If a generated pore space has a high degree of anisotropy, the pore space is smaller than a REV, and we have discarded models with $$k_1/k_2 > 1.25$$ or $$|F_x-F_y|/F > 0.25$$. Out of 253 generated pore spaces with a linear size larger than $$1/3L_{\text {REV}}$$, 53 were discarded due to high anisotropy. Eighteen of these should actually be larger than $$L_{\text {REV}}$$, so the Minkowski-based criterion (18) is clearly not sufficient for defining the REV size.

We have also used the maximum anisotropy in groups of models with similar $$\phi$$ and $$\lambda$$ as a proxy for the accuracy of our permeability and formation factor estimates; the relative error in the estimate of the isotropic property (REV size) is deemed to be less than the maximum anisotropy in the finite size estimates:

\begin{aligned} \left| \frac{k - k_{\text {REV}}}{k_{\text {REV}}}\right| < \max \left( \frac{k_1- k_2}{k}\right) . \end{aligned}
(21)

If the difference in permeability between models is larger than the maximum anisotropy, the difference is deemed significant and cannot be attributed to the models being smaller than a REV.

4 Results

We have first generated a number of two-dimensional pore spaces by varying the allowed shapes and sizes of sub-grains and the parameters a and b in (16) without enforcing the Minkowski functionals (weights $$w_n=0$$ in (15)). We have then subsequently generated pore spaces using different shapes, sizes, and parameters while enforcing the Minkowski functional values. This produces sets of pore spaces that can be visually quite different but have the same characterization in terms of Minkowski functionals. The simulated parameter values are shown in Fig. 6. In total, 219 pore spaces were used in the analysis.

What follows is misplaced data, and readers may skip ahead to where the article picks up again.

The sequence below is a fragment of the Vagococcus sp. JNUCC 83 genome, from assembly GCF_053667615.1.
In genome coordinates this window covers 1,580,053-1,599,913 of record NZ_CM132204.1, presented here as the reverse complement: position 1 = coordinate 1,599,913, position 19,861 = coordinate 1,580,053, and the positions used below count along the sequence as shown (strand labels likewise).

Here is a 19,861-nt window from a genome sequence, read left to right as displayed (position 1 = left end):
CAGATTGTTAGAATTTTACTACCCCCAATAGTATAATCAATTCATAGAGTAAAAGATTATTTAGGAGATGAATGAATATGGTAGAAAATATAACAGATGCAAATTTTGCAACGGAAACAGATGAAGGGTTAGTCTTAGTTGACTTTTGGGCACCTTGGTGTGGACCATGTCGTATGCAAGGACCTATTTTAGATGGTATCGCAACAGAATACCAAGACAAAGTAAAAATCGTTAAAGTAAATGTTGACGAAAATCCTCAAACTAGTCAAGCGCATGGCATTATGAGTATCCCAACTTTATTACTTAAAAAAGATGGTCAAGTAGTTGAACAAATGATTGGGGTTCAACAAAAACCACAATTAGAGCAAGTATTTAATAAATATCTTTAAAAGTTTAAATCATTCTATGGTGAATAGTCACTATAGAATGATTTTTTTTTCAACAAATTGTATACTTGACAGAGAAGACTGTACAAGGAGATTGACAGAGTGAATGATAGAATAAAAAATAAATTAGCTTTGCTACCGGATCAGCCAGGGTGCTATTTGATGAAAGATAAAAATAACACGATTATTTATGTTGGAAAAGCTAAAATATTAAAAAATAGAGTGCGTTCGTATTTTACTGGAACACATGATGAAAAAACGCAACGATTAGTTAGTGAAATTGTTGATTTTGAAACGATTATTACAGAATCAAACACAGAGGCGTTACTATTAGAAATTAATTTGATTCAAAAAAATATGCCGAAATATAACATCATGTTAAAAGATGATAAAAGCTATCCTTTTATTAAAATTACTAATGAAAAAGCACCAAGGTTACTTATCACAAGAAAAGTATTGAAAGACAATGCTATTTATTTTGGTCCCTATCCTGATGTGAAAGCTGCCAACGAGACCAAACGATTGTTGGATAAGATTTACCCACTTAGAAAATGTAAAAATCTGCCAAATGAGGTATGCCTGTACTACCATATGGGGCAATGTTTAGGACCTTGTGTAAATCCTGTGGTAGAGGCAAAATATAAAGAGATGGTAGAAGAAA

All pore spaces are generated as $$2024\times 2024$$-pixel pictures, and the permeabilities were calculated using the LIR solver for the stationary Stokes equation (Linden et al. 2015) implemented in the commercial GeoDict software (Math2Market 2018). The formation factors were calculated using a simple finite difference Laplace solver we have implemented in Python NumPy. Both solvers use periodic boundary conditions.

Examples of generated pore spaces are shown in Fig. 7. The models shown there are characterized by the same set of Minkowski functionals, but the model built from triangular grains has significantly different formation factor and permeability than the others. It will be shown below that this is a general trend. Note also that the three models all satisfy the REV criterion (18), while a visual inspection reveals that, except for the model built from circular grains, the pore spaces are clearly not of REV size, as they contain large grains spanning at least halfway across the model.

4.1 Formation Factor